Governments have a duty to ensure that this right is respected, protected, and fulfilled.
Under the Universal Declaration of Human Rights (UDHR) and the International Covenant on Economic, Social and Cultural Rights (ICESCR), every person has the right to an education – and governments have a duty to ensure that this right is respected, protected, and fulfilled.
Yet education is under threat from climate change. Extreme weather events and other climate-related phenomena may disrupt education systems, damage classrooms and materials, cause school closures, and make it more difficult for students to attend school. Climate-exacerbated temperature extremes can even interfere with cognitive development and have been linked to both reduced test scores and overall rates of learning.
These impacts will weigh most heavily on students and communities that lack the resources to adapt. Students displaced by the effects of climate change, for example, may encounter considerable challenges in accessing to education, including language barriers, exacerbated rates of poverty and dropout, difficulties having past qualifications recognized, and discrimination.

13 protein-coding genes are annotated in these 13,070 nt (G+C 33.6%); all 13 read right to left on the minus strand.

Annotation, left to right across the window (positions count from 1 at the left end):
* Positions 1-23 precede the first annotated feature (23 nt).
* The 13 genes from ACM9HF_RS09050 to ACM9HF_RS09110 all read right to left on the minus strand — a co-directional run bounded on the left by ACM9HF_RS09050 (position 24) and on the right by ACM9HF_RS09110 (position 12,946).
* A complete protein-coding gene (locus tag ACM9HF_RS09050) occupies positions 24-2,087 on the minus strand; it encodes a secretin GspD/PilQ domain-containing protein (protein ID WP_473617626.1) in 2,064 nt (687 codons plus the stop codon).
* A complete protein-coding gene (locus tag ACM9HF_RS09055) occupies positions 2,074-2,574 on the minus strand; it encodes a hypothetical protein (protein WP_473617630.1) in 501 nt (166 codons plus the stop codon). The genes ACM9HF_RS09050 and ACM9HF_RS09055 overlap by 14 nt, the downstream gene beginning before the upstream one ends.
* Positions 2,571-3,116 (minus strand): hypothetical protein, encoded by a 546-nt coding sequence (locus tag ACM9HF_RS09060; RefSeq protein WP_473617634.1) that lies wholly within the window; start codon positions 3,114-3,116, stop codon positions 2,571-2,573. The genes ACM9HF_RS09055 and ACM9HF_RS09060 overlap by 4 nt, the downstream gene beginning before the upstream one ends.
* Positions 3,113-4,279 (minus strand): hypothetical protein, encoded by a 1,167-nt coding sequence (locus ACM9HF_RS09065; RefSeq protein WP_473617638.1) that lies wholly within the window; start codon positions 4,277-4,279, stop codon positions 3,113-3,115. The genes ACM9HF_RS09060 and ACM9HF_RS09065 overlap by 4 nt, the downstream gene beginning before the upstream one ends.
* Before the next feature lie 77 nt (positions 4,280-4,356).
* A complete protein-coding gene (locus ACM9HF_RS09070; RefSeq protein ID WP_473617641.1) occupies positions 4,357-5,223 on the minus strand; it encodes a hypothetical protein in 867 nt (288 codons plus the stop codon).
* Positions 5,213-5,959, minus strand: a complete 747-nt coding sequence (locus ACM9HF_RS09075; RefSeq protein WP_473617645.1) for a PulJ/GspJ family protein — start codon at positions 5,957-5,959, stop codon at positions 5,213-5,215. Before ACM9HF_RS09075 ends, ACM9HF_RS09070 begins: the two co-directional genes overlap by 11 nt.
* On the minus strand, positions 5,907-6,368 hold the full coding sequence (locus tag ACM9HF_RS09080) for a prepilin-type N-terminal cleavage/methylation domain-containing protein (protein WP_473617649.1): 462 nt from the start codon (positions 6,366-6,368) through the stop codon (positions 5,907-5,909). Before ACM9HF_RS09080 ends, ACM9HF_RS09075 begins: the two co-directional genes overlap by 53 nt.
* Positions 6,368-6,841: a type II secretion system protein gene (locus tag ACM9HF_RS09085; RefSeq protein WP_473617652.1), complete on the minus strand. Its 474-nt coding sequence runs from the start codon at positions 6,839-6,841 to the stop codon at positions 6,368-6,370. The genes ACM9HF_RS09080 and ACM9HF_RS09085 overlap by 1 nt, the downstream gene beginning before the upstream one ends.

Education will play a key role in ensuring that future generations are equipped with the tools needed to take on the climate crisis. Protecting the right to education in the face of climate change will require that governments both mitigate climate impacts and support people and communities working to adapt, including by improving access to clean energy and electricity, investing in climate-resilient facilities, and providing educational opportunities and support for climate migrants and other displaced groups.
Photo Credit: Students pose for a group photo after the end of the classes in front of the Horondarpur Boat School in Bangladesh. Boat schools are one way Bangladeshis have increased their capacity to adapt to the region’s annual flooding, which is becoming more severe as a result of climate change. Photo by Abir Abdullah (Climate Visuals Countdown).